Laryngeal Inflammation Caused by GERD Anatomy Larynx Hiatal hernia

Obstructive Sleep Apnea Syndrome and Gastroesophageal Reflux Disease

Obstructive Sleep Apnea Syndrome and
Gastroesophageal Reflux Disease


Paraya Assanasen, M.D.

Department of Otorhinolaryngology,

Faculty of Medicine  Siriraj Hospital,

Mahidol University, Bangkok, Thailand


Obstructive sleep apnea syndrome (OSAS) and gastroesophageal reflux disease (GERD) are linked. The pathophysiology of these two conditions seems to overlap significantly, as airway obstruction, inflammation, obesity, and several other factors are implicated in the development of both diseases.  Furthermore, a collateral rise in prevalence of both OSAS and GERD has been noticed during the past few years, occurring in association with the emerging epidemic of obesity, a common risk factor for both conditions. OSAS and GERD share many other risk factors as well.

OSAS and GERD are often co-morbid disorders.  The prevalence of GERD in patients with OSAS is significantly higher than the general population.  There were significant correlations between laryngeal inflammation caused by GERD and severity of OSAS.  Because of the decrease of primary peristalsis and the reduced production of saliva, as well as the diminished acid and volume clearance of the esophagus, sleeping can be considered as a risk factor of the reflux event by itself.  Moreover, the transdiphragmatic pressure increases in parallel with the growing intrathoracic pressure generated during obstructive apnea episodes, resulting in lower esophageal sphincter (LES) insufficiency and GERD.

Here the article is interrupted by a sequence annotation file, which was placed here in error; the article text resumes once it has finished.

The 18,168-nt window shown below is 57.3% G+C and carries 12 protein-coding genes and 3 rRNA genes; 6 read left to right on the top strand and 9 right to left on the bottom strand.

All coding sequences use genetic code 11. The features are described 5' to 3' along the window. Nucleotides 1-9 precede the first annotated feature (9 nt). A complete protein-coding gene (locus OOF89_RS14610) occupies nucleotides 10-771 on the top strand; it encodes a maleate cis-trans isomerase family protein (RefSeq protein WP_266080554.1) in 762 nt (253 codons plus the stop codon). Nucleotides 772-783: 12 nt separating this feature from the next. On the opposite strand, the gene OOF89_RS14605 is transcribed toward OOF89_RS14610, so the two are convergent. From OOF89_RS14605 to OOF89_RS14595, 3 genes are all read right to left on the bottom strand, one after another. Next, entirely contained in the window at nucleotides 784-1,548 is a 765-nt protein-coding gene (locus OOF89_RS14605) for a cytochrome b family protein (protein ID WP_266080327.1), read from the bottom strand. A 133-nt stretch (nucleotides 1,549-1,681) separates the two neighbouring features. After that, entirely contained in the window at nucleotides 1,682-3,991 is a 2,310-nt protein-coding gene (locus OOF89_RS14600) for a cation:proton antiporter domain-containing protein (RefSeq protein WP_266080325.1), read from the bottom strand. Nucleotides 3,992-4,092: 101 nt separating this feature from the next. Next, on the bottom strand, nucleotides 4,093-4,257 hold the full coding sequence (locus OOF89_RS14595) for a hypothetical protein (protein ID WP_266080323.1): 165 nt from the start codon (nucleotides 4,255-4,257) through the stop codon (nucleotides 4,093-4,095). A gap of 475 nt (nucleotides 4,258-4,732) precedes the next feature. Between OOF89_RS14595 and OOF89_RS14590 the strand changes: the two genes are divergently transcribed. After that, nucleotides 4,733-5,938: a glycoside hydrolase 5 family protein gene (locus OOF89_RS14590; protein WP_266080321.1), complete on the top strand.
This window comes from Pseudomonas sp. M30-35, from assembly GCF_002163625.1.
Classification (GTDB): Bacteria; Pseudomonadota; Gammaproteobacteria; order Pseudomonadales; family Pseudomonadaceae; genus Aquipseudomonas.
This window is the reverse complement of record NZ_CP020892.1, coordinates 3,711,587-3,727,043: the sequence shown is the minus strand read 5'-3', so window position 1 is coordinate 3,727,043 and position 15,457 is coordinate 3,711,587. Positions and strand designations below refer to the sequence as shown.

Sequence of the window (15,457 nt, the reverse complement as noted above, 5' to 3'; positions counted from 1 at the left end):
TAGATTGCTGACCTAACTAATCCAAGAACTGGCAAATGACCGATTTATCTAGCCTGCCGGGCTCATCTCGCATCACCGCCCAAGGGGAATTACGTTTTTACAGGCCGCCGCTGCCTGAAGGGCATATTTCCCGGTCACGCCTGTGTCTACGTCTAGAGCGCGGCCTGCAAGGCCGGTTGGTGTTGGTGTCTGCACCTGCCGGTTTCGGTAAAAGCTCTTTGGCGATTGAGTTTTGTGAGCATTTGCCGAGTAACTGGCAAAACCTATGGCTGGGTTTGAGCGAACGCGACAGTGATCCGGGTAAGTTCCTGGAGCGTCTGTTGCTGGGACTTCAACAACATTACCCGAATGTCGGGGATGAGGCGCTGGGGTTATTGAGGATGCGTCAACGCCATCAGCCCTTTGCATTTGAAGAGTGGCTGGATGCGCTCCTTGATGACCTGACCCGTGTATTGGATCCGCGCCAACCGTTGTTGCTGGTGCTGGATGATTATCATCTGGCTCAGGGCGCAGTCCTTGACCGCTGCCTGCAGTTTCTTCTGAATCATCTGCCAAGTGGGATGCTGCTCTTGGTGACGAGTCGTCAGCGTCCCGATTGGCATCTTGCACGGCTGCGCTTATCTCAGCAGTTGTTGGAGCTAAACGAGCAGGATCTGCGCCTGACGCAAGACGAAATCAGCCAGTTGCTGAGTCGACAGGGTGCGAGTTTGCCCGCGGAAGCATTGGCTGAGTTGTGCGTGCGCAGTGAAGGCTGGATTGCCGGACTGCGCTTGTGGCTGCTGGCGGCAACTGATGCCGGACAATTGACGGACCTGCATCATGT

The relationship of GERD and OSAS is also supported by evidence showing that treatment of GERD improves OSAS and vice versa.  Studies show that treatment of GERD with continuous positive airway pressure (CPAP), a standard therapy for OSAS, improves GERD even in patients without OSAS.  Conversely, some preliminary evidence indicates that treatment of GERD with an acid-suppressing agent also seems to help reduce OSAS.


It has been suggested that obesity may contribute to the risk of nocturnal GERD and OSAS by certain obesity-related alterations in gastrointestinal tract functioning, including slower esophageal transit, increased intra-abdominal pressure, and the development of hiatal hernia, which increases esophageal acid clearance times.  With reduction in body weight, symptoms of both apnea and GERD have been reported to improve.


In conclusion, there is a strong reason to believe that GERD and OSAS potentially exhibit a two-way, mutually reinforcing relationship. During the obstructive apnea period, the significant changes in transdiaphragmatic pressure facilitate the migration of the gastric contents toward the esophagus.  On the other hand, the same repetitive pressure changes engender an irreversible destructuring of the LES, leading to GERD.  The relationship of GERD and OSAS is particularly supported by the observation that treating either of the two conditions improves the other one as well.  There is considerable evidence to link nighttime reflux with severe esophageal damage and respiratory complications.  Sleep disturbances that occur with nocturnal reflux may have serious consequences on the general well being of patients. Given the high prevalence of both GERD and sleep disturbances, it is likely that there is substantial overlap in both prevalence and causality.  Thus, we must be aware of the sleep-related implications associated with nocturnal reflux in order to provide effective treatment.